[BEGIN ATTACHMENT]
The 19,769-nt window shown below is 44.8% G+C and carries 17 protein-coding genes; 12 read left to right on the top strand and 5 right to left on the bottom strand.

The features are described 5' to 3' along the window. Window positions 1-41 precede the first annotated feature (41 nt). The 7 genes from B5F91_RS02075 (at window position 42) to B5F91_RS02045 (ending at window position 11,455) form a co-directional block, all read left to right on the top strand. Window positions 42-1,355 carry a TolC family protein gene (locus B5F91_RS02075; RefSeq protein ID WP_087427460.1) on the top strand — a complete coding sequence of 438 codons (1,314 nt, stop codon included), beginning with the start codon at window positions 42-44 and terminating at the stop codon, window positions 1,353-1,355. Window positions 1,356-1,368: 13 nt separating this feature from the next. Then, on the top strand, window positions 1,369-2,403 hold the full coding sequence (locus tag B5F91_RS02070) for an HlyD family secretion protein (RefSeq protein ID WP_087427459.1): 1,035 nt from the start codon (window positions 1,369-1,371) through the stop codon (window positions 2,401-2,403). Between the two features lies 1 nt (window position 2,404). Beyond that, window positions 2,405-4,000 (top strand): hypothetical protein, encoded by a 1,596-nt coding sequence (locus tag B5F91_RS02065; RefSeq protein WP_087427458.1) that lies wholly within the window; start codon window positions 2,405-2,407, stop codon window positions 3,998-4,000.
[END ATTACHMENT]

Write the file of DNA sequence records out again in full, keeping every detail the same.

The 19,769-nt window shown below is 44.8% G+C and carries 17 protein-coding genes; 12 read left to right on the top strand and 5 right to left on the bottom strand.

The features are described 5' to 3' along the window. Window positions 1-41 precede the first annotated feature (41 nt). The 7 genes from B5F91_RS02075 (at window position 42) to B5F91_RS02045 (ending at window position 11,455) form a co-directional block, all read left to right on the top strand. Window positions 42-1,355 carry a TolC family protein gene (locus B5F91_RS02075; RefSeq protein ID WP_087427460.1) on the top strand — a complete coding sequence of 438 codons (1,314 nt, stop codon included), beginning with the start codon at window positions 42-44 and terminating at the stop codon, window positions 1,353-1,355. Window positions 1,356-1,368: 13 nt separating this feature from the next. Then, on the top strand, window positions 1,369-2,403 hold the full coding sequence (locus tag B5F91_RS02070) for an HlyD family secretion protein (RefSeq protein ID WP_087427459.1): 1,035 nt from the start codon (window positions 1,369-1,371) through the stop codon (window positions 2,401-2,403). Between the two features lies 1 nt (window position 2,404). Beyond that, window positions 2,405-4,000 (top strand): hypothetical protein, encoded by a 1,596-nt coding sequence (locus tag B5F91_RS02065; RefSeq protein WP_087427458.1) that lies wholly within the window; start codon window positions 2,405-2,407, stop codon window positions 3,998-4,000.